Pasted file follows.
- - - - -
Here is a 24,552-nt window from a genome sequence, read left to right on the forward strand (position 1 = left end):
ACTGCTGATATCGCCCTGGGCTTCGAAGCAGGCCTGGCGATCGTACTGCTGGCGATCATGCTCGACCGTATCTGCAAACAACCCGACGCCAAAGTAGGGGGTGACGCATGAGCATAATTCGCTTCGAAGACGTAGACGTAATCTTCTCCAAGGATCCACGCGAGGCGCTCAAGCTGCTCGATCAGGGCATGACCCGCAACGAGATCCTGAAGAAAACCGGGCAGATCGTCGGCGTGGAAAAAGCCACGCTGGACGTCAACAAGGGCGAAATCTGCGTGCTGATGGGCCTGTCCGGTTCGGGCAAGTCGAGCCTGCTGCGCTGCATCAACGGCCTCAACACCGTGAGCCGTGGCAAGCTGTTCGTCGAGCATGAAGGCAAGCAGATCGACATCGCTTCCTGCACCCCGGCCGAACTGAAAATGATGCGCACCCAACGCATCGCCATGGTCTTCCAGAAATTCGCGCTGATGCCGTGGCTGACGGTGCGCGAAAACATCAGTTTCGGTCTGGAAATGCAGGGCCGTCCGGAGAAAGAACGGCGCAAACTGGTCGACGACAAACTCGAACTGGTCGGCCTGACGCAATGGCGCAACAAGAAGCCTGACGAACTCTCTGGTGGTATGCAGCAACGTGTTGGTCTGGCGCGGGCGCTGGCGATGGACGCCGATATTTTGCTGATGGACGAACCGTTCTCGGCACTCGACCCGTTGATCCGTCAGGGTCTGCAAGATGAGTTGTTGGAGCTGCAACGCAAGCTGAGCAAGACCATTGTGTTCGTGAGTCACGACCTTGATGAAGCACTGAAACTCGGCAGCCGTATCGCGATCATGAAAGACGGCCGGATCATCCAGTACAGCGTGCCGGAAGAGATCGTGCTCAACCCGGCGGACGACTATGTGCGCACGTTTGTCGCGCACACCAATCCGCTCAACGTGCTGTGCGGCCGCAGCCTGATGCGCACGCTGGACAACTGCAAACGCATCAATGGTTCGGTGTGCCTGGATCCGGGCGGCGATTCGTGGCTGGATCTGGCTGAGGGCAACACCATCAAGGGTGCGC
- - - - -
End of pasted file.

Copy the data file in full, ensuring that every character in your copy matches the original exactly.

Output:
Here is a 24,552-nt window from a genome sequence, read left to right on the forward strand (position 1 = left end):
ACTGCTGATATCGCCCTGGGCTTCGAAGCAGGCCTGGCGATCGTACTGCTGGCGATCATGCTCGACCGTATCTGCAAACAACCCGACGCCAAAGTAGGGGGTGACGCATGAGCATAATTCGCTTCGAAGACGTAGACGTAATCTTCTCCAAGGATCCACGCGAGGCGCTCAAGCTGCTCGATCAGGGCATGACCCGCAACGAGATCCTGAAGAAAACCGGGCAGATCGTCGGCGTGGAAAAAGCCACGCTGGACGTCAACAAGGGCGAAATCTGCGTGCTGATGGGCCTGTCCGGTTCGGGCAAGTCGAGCCTGCTGCGCTGCATCAACGGCCTCAACACCGTGAGCCGTGGCAAGCTGTTCGTCGAGCATGAAGGCAAGCAGATCGACATCGCTTCCTGCACCCCGGCCGAACTGAAAATGATGCGCACCCAACGCATCGCCATGGTCTTCCAGAAATTCGCGCTGATGCCGTGGCTGACGGTGCGCGAAAACATCAGTTTCGGTCTGGAAATGCAGGGCCGTCCGGAGAAAGAACGGCGCAAACTGGTCGACGACAAACTCGAACTGGTCGGCCTGACGCAATGGCGCAACAAGAAGCCTGACGAACTCTCTGGTGGTATGCAGCAACGTGTTGGTCTGGCGCGGGCGCTGGCGATGGACGCCGATATTTTGCTGATGGACGAACCGTTCTCGGCACTCGACCCGTTGATCCGTCAGGGTCTGCAAGATGAGTTGTTGGAGCTGCAACGCAAGCTGAGCAAGACCATTGTGTTCGTGAGTCACGACCTTGATGAAGCACTGAAACTCGGCAGCCGTATCGCGATCATGAAAGACGGCCGGATCATCCAGTACAGCGTGCCGGAAGAGATCGTGCTCAACCCGGCGGACGACTATGTGCGCACGTTTGTCGCGCACACCAATCCGCTCAACGTGCTGTGCGGCCGCAGCCTGATGCGCACGCTGGACAACTGCAAACGCATCAATGGTTCGGTGTGCCTGGATCCGGGCGGCGATTCGTGGCTGGATCTGGCTGAGGGCAACACCATCAAGGGTGCGC